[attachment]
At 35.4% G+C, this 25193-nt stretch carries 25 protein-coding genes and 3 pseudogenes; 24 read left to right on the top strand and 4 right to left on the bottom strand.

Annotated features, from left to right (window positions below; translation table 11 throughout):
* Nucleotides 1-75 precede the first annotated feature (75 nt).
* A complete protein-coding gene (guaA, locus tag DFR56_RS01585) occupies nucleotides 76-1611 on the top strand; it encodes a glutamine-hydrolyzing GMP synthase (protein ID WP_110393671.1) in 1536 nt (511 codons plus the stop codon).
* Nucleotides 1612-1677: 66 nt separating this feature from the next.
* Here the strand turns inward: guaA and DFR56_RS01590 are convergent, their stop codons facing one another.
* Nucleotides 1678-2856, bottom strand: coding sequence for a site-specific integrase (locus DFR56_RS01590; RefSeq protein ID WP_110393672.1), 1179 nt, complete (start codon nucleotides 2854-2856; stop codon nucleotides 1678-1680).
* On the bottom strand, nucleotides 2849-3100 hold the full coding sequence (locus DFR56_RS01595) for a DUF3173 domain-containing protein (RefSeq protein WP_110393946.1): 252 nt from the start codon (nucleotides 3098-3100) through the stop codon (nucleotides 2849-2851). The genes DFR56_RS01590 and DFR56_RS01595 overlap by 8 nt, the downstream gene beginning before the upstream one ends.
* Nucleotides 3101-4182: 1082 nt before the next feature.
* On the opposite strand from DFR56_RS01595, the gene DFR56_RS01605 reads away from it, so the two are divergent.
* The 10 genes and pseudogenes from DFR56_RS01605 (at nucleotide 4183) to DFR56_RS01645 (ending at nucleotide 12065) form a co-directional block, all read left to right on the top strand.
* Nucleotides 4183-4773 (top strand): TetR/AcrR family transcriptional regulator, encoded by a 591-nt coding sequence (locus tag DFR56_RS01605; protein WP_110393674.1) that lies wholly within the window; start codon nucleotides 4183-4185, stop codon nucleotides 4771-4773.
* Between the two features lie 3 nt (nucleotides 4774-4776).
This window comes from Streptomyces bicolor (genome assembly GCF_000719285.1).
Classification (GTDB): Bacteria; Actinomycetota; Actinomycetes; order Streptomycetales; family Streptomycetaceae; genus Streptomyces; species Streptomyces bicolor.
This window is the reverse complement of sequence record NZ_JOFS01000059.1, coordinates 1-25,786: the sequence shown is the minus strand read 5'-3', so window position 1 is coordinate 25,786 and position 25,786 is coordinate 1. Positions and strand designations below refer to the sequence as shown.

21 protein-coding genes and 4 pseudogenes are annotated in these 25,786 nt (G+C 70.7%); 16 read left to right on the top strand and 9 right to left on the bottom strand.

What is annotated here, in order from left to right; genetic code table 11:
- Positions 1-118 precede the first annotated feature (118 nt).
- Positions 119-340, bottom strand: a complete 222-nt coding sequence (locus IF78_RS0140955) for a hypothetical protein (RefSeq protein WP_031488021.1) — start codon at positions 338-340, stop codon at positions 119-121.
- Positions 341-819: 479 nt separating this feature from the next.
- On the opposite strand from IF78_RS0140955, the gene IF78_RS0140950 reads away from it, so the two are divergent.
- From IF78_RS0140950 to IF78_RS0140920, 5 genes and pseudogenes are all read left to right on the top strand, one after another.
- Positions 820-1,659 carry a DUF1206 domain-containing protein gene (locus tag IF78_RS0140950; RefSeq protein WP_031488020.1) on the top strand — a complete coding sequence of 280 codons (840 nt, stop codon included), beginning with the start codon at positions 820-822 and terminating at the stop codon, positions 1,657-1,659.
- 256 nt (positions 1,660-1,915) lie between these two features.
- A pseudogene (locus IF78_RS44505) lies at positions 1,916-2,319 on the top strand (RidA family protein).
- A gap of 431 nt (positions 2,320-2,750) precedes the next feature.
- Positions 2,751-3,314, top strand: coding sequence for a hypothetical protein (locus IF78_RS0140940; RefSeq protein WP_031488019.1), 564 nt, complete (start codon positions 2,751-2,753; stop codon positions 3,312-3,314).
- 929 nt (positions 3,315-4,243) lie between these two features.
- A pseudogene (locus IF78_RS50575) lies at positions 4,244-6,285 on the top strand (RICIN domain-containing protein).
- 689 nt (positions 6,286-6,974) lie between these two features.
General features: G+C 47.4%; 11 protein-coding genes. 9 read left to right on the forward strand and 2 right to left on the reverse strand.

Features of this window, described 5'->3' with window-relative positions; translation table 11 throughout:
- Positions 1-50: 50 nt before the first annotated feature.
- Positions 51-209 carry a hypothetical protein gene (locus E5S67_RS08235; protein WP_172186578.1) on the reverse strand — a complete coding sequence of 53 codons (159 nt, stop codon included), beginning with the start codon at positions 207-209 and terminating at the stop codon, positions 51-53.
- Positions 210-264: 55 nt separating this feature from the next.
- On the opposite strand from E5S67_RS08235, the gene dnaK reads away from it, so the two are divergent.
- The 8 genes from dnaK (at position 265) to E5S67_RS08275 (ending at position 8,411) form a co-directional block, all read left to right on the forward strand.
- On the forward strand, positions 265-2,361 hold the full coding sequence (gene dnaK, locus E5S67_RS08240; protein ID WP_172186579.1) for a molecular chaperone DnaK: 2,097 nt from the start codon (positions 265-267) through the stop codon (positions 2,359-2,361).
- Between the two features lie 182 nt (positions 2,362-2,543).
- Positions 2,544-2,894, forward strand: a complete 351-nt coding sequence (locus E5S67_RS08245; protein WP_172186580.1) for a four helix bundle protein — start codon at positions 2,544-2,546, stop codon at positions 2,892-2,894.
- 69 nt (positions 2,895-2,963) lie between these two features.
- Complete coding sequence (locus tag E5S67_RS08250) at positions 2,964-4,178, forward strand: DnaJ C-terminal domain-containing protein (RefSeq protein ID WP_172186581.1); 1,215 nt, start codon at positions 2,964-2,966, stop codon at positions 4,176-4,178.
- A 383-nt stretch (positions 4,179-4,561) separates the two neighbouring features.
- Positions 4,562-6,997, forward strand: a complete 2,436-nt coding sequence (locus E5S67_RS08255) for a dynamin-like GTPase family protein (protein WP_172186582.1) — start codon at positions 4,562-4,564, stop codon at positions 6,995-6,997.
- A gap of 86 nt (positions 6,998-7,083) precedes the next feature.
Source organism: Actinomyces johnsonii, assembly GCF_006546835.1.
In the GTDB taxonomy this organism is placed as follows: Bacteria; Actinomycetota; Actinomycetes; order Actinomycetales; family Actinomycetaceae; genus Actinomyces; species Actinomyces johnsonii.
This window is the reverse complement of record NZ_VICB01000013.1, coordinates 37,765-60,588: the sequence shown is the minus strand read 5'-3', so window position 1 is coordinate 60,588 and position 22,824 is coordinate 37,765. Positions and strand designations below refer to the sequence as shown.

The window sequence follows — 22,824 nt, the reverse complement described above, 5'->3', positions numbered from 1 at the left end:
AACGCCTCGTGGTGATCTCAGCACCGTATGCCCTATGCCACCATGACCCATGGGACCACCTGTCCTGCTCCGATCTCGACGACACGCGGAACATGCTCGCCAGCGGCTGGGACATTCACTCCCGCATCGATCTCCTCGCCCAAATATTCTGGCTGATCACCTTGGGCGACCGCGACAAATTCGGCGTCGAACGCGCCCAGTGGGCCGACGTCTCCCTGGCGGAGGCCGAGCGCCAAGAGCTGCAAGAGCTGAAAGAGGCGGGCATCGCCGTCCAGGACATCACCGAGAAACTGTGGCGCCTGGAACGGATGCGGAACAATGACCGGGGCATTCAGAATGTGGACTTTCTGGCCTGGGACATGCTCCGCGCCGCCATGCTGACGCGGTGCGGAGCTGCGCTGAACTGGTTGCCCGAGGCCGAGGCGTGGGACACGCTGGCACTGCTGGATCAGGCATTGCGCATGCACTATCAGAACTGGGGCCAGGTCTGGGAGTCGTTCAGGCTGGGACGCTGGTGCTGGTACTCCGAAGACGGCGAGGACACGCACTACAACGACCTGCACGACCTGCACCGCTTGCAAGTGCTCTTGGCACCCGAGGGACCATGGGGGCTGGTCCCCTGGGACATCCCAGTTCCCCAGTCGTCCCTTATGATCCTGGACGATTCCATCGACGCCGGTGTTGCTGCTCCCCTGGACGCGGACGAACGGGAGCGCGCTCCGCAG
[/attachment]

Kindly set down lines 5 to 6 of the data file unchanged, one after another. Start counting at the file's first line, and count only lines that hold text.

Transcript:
* Nucleotides 1612-1677: 66 nt separating this feature from the next.
* Here the strand turns inward: guaA and DFR56_RS01590 are convergent, their stop codons facing one another.